konmari-ish

This was an unfinished post originally written in early 2019, shortly after Marie Kondo‘s reality show, “Tidying Up with Marie Kondo” had debuted on Netflix. I wasn’t going to post it, but figured some of you may be using your quarantine down time to declutter, so perhaps it still retains some relevance! 

In 2014, I read Marie Kondo’s now-famous book, “The Life-Changing Magic of Tidying Up“. At the time, I had just been forced to move from a house I loved into a tiny apartment, due to circumstances not of my choosing, and I deeply resented having to dispose of large amounts of my belongings. My mom, rightly and logically, pointed out that it didn’t make sense to pay for storage to house items that could be replaced for less than what you’d pay in storage costs, but I stubbornly rented a unit to house what I deemed the most indispensable of my stuff. I reasoned that I’d be in a new house soon enough, and on some level it was faster and easier to move things than spend the time sorting and getting rid of them.

Fast forward to the present, 4 1/2 almost 6 (!) years later. I still haven’t bought a new house, and much of that stuff is still in boxes or garbage bags in my basement, so unless I take action, next time we move I’ll still have all of those belongings to reckon with. I recently sold another house and had to clean out the basement… I only ended up keeping maybe a third of what was down there. It actually wasn’t hard at all to part with most of it— if I hadn’t looked at it or touched it in years, how much did I *really* need it?

I remember that first year living in the apartment, on New Year’s Eve, instead of going out I decided to stay home and clean out my closet using the KonMari method. I blasted some music, drank some wine, and said goodbye to a decent chunk of my clothing. It felt good; an appropriate way to start the year fresh. Since then, I’ve practiced KonMari a few times on my clothing, but haven’t yet gotten past that step of the process to apply it to other items in my house. Still, the philosophy of KonMari–only keeping things that “spark joy”–has seeped into my consciousness, informing daily decisions and making it so much easier to part with things. Now, instead of feeling resentment, it feels liberating to be able to lighten the load and have less attachment to physical objects.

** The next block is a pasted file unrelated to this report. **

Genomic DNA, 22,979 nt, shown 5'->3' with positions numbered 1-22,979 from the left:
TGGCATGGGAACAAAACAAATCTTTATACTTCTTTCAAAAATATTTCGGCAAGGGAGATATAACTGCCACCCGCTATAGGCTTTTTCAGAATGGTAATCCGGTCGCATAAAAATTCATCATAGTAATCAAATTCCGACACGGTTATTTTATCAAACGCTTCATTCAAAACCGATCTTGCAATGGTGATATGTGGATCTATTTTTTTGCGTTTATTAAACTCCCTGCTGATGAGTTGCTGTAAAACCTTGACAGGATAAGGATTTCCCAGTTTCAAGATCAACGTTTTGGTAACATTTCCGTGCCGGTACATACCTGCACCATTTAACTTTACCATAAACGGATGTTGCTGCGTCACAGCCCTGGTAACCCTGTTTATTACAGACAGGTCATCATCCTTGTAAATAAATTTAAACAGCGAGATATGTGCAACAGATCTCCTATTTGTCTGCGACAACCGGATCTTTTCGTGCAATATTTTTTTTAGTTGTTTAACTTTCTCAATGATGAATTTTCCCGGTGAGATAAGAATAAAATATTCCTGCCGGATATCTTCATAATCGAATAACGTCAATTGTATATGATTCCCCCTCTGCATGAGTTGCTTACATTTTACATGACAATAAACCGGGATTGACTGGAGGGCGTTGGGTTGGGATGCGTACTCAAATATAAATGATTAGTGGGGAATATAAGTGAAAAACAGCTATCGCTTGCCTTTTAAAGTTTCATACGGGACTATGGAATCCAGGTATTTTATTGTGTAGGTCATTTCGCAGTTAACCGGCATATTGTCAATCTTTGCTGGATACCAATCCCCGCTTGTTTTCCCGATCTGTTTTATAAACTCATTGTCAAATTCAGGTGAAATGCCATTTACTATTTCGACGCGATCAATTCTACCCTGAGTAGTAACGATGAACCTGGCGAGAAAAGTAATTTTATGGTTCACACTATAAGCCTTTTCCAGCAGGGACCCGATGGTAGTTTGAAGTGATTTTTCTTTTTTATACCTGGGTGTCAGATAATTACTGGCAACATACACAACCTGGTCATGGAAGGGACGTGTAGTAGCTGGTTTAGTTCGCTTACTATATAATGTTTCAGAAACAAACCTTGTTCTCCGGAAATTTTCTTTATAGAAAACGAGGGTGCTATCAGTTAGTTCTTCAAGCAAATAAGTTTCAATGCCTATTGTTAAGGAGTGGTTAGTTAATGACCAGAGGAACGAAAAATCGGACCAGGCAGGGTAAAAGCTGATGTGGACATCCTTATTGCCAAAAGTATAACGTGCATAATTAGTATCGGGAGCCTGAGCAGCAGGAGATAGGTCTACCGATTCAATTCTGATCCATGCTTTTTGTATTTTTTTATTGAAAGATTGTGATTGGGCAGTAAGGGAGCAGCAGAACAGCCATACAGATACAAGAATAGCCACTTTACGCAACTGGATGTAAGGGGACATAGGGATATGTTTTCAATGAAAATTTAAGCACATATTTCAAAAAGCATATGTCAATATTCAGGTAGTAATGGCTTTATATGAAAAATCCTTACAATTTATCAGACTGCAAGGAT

With the debut of Marie Kondo’s Netflix show, she’s been the subject of many a HuffPo or Buzzfeed opinion piece, usually written by millenial white women either breathlessly describing how transformational KonMari has been for them, or defiantly proclaiming that Marie will have to pry such-and-such personal item out of their cold, dead hands. I tend to fall somewhere in between, but the main problem I have with KonMari is how it assumes a certain socio-economic privilege. I watched a couple episodes of the series and literally felt physically ill at the amount of consumer goods that some of the families had accumulated. It was painful to witness that much crass, needless consumption when there are so many people in need, not to mention the environmental impact. Kondo assumes that you can fairly painlessly dispose of items you’ve paid good money for, simply because you don’t get a thrill from them any longer. This is a luxury many people will never know. Personally, although I can and do get rid of clothing I no longer wear, I own several items that don’t spark joy but that I have to keep anyway, because I either can’t or don’t want to spend the money to buy a version I like better.

It’s no surprise that a feeling of scarcity breeds hoarding and clutter. If you’re poor (or grew up that way), you’re going to cling to an attitude of “what if I need that someday?” rather than easily letting go. Through KonMari, I have gradually shifted from this attitude, drilled into me from my thrifty and frugal mother (to her credit, she’s evolved a lot on this over the years), to a realization that the advantages of alleviating the stress of clutter far outweigh any economic disadvantage to having to re-buy something you may have owned 5 years ago. When I cleaned out the aforementioned basement, there were a few items that were still new in their boxes. I knew I would probably never use them, so the hardest part of letting go was knowing they were worth money and feeling guilty that I should be having a garage sale or selling them on Craigslist rather than just giving them away. But my reasonable side (the one that knows I will realistically not do either of those things, and the items would continue to follow me around) won out, thankfully.

My partner is radically anti-getting rid of things, which makes for a stressful household at times. He has moved twice since I’ve known him, and I’d say about 3/4 of his closet is comprised of shirts I’ve never seen him wear. He keeps books that he’s either read and will never read again, or will just never read. He has several boxes of VHS tapes (we’ve never once watched one.) But, this is just how he was raised— his parents have an attic, a garage, and not one but two pole barns filled with old stuff that they see no reason to part with, seeing as how they have the room to store it. While it’s true that some of it has come in handy (when our son came along, they already had plenty of toys and books at their house for when he visits, which is often), I personally can’t imagine the psychological weight of all those possessions. Then again, we are still in a stage of life where we’ll likely move a couple more times at least, whereas they are in their “forever home”. When I think about whether to keep something, what I *really* try to consider is whether I want it enough to deal with packing and moving it.